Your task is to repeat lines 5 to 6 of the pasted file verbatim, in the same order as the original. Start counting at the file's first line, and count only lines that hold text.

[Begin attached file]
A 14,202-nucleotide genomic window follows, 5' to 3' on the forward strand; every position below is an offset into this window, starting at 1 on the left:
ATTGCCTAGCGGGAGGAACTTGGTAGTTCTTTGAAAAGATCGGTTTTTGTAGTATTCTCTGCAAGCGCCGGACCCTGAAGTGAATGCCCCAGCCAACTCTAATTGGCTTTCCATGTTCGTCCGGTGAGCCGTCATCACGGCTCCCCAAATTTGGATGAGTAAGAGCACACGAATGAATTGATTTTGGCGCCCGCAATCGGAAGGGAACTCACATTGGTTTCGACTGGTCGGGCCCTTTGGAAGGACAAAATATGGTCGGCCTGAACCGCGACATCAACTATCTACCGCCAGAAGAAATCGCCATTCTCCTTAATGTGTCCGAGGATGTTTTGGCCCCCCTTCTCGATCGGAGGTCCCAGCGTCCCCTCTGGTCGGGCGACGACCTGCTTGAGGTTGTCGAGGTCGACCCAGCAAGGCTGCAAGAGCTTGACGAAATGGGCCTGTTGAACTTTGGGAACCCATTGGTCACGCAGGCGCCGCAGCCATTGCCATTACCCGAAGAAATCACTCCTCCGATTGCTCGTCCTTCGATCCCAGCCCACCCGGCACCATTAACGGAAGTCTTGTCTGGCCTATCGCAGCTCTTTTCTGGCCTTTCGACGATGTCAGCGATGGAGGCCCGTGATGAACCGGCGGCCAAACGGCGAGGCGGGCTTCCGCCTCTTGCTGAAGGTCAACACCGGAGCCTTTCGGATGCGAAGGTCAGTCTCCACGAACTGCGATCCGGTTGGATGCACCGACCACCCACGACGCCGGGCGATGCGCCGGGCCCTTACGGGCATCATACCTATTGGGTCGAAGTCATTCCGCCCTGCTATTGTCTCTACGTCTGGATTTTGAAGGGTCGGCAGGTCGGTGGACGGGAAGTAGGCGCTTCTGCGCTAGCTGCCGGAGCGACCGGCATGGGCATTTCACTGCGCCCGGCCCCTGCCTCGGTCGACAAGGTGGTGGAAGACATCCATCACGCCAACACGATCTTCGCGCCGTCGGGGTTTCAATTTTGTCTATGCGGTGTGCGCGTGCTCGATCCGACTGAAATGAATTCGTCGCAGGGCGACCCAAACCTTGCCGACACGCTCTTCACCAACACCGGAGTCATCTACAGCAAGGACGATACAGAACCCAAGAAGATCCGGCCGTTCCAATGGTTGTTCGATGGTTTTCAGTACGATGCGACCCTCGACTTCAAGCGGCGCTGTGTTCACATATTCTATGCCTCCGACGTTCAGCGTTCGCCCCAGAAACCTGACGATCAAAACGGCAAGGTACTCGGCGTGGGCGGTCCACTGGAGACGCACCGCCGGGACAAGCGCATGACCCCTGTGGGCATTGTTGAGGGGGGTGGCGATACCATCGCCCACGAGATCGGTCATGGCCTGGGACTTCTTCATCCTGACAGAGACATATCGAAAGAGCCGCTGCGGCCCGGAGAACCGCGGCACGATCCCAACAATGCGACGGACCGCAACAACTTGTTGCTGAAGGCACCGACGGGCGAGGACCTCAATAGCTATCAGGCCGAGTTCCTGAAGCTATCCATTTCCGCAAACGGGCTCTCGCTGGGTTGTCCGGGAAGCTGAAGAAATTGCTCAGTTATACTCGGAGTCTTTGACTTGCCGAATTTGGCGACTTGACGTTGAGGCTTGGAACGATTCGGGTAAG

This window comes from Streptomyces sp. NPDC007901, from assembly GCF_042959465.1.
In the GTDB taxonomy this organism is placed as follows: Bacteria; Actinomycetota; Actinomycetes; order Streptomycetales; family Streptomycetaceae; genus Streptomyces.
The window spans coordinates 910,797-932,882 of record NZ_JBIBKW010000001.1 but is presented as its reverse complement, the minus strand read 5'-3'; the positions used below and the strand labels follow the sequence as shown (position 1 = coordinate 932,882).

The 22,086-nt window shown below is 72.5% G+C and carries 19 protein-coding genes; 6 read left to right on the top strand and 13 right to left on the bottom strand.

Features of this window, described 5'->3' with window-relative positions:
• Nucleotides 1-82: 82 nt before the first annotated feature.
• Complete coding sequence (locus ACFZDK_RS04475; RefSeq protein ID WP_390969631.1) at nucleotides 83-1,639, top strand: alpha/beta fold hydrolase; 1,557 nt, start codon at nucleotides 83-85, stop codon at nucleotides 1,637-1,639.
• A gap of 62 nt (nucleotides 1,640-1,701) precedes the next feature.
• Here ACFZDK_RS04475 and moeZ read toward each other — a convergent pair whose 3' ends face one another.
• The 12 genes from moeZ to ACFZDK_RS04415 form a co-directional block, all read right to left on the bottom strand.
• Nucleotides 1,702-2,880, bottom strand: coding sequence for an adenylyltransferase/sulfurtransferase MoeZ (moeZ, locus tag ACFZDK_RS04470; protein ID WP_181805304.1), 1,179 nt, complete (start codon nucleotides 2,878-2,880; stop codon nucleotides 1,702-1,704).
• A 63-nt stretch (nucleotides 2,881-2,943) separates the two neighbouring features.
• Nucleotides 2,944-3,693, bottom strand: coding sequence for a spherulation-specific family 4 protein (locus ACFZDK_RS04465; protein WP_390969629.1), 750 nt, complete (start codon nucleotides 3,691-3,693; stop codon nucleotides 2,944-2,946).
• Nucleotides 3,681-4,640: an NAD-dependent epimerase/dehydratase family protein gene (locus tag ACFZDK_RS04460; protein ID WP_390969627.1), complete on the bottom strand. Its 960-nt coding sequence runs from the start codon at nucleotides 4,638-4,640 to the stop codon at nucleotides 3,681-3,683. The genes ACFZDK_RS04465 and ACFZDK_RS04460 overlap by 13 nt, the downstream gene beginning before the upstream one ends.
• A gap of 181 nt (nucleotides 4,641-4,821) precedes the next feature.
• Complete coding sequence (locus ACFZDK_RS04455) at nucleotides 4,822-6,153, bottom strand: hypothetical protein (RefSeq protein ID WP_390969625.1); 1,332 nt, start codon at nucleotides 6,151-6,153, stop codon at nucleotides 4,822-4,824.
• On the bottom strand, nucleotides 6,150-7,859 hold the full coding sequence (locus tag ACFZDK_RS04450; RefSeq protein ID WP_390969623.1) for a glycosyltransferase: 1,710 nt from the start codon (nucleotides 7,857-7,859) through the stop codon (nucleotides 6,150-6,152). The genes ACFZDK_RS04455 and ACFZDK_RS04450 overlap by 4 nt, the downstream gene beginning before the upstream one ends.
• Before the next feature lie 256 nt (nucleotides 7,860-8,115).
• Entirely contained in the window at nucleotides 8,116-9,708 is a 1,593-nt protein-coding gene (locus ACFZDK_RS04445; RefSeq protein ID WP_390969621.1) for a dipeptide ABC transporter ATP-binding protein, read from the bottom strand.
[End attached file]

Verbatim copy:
The window spans coordinates 910,797-932,882 of record NZ_JBIBKW010000001.1 but is presented as its reverse complement, the minus strand read 5'-3'; the positions used below and the strand labels follow the sequence as shown (position 1 = coordinate 932,882).

The 22,086-nt window shown below is 72.5% G+C and carries 19 protein-coding genes; 6 read left to right on the top strand and 13 right to left on the bottom strand.